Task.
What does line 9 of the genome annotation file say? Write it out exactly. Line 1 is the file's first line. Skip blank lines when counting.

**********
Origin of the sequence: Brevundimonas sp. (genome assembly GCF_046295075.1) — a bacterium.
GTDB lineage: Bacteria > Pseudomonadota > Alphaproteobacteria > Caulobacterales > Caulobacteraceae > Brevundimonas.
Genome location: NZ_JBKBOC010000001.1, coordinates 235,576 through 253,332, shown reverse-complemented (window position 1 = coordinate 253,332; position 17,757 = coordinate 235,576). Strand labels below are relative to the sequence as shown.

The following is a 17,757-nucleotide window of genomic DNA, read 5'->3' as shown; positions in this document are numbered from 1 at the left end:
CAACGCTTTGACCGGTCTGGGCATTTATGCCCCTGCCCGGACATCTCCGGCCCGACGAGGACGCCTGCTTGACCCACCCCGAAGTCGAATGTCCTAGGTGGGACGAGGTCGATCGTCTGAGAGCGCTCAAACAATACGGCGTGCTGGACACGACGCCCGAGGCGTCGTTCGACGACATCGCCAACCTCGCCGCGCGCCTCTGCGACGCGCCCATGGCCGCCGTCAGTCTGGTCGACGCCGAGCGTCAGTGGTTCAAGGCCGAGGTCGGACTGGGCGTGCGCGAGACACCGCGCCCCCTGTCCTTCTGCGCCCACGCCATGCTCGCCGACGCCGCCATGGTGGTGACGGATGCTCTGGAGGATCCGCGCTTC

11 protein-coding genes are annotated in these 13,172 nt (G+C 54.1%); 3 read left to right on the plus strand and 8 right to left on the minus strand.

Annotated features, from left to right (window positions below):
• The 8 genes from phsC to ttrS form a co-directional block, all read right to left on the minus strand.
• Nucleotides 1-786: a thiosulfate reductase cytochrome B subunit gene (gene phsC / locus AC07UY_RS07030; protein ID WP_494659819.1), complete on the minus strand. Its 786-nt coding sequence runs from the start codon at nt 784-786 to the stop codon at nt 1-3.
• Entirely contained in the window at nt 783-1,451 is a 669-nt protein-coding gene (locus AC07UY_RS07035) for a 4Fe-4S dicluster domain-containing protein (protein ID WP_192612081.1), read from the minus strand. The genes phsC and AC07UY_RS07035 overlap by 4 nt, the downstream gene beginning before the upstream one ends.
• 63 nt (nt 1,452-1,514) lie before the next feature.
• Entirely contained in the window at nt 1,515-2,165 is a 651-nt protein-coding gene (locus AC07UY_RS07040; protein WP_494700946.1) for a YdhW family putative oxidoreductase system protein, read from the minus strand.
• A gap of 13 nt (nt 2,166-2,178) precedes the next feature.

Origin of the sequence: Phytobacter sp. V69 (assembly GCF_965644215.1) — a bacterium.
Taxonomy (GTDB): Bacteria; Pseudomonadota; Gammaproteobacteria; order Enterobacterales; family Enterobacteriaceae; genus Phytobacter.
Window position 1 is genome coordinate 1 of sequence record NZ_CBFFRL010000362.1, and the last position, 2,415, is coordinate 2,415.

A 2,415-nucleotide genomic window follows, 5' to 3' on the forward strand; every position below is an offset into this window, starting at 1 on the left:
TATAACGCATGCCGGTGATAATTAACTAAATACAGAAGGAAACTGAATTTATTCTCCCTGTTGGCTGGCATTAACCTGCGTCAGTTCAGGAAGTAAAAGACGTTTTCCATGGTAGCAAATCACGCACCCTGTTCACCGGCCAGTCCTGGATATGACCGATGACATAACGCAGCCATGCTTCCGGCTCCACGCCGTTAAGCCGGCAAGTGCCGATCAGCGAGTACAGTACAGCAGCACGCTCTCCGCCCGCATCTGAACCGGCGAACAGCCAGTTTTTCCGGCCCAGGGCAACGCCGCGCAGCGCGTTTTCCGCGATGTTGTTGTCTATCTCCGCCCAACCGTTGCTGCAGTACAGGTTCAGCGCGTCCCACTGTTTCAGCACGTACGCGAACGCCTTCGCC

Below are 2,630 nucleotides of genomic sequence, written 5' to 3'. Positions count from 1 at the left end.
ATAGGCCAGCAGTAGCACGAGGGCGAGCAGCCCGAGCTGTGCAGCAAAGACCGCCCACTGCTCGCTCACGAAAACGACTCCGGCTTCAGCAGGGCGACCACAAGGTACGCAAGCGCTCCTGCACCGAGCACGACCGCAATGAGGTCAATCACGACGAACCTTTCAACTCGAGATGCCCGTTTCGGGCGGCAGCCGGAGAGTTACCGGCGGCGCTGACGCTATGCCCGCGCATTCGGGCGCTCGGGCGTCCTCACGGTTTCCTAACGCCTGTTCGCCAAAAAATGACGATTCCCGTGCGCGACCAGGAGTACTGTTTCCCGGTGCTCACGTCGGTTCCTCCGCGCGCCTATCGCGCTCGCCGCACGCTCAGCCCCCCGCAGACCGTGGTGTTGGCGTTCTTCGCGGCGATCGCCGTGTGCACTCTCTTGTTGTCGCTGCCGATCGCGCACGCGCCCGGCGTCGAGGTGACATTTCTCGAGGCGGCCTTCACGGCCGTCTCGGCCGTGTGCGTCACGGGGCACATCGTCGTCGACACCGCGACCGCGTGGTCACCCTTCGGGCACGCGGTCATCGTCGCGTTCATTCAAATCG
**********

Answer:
• Nucleotides 1-786: a thiosulfate reductase cytochrome B subunit gene (gene phsC / locus AC07UY_RS07030; protein ID WP_494659819.1), complete on the minus strand. Its 786-nt coding sequence runs from the start codon at nt 784-786 to the stop codon at nt 1-3.